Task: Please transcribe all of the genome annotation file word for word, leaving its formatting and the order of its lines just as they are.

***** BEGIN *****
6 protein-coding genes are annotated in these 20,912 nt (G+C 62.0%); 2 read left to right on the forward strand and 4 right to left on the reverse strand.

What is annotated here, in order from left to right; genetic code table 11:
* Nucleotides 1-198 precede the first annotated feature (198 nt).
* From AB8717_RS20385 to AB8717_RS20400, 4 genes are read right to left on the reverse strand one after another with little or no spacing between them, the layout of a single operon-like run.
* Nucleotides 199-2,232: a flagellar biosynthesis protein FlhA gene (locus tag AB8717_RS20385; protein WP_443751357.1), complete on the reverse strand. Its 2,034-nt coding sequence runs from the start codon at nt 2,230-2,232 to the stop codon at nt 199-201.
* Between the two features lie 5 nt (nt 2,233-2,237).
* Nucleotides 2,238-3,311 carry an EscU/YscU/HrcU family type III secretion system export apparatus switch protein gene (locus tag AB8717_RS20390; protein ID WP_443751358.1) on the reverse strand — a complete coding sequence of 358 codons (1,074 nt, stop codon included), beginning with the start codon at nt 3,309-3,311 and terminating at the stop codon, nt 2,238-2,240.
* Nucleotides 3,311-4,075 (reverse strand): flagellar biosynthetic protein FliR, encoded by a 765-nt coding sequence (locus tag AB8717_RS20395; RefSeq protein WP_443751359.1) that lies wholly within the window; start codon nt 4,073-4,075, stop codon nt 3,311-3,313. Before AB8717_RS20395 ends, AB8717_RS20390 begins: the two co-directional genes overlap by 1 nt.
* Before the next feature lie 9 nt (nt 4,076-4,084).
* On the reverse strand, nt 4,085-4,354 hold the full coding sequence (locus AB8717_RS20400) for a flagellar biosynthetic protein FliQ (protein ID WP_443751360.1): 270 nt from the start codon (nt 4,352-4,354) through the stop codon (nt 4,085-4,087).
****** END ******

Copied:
6 protein-coding genes are annotated in these 20,912 nt (G+C 62.0%); 2 read left to right on the forward strand and 4 right to left on the reverse strand.

What is annotated here, in order from left to right; genetic code table 11:
* Nucleotides 1-198 precede the first annotated feature (198 nt).
* From AB8717_RS20385 to AB8717_RS20400, 4 genes are read right to left on the reverse strand one after another with little or no spacing between them, the layout of a single operon-like run.
* Nucleotides 199-2,232: a flagellar biosynthesis protein FlhA gene (locus tag AB8717_RS20385; protein WP_443751357.1), complete on the reverse strand. Its 2,034-nt coding sequence runs from the start codon at nt 2,230-2,232 to the stop codon at nt 199-201.
* Between the two features lie 5 nt (nt 2,233-2,237).
* Nucleotides 2,238-3,311 carry an EscU/YscU/HrcU family type III secretion system export apparatus switch protein gene (locus tag AB8717_RS20390; protein ID WP_443751358.1) on the reverse strand — a complete coding sequence of 358 codons (1,074 nt, stop codon included), beginning with the start codon at nt 3,309-3,311 and terminating at the stop codon, nt 2,238-2,240.
* Nucleotides 3,311-4,075 (reverse strand): flagellar biosynthetic protein FliR, encoded by a 765-nt coding sequence (locus tag AB8717_RS20395; RefSeq protein WP_443751359.1) that lies wholly within the window; start codon nt 4,073-4,075, stop codon nt 3,311-3,313. Before AB8717_RS20395 ends, AB8717_RS20390 begins: the two co-directional genes overlap by 1 nt.
* Before the next feature lie 9 nt (nt 4,076-4,084).
* On the reverse strand, nt 4,085-4,354 hold the full coding sequence (locus AB8717_RS20400) for a flagellar biosynthetic protein FliQ (protein ID WP_443751360.1): 270 nt from the start codon (nt 4,352-4,354) through the stop codon (nt 4,085-4,087).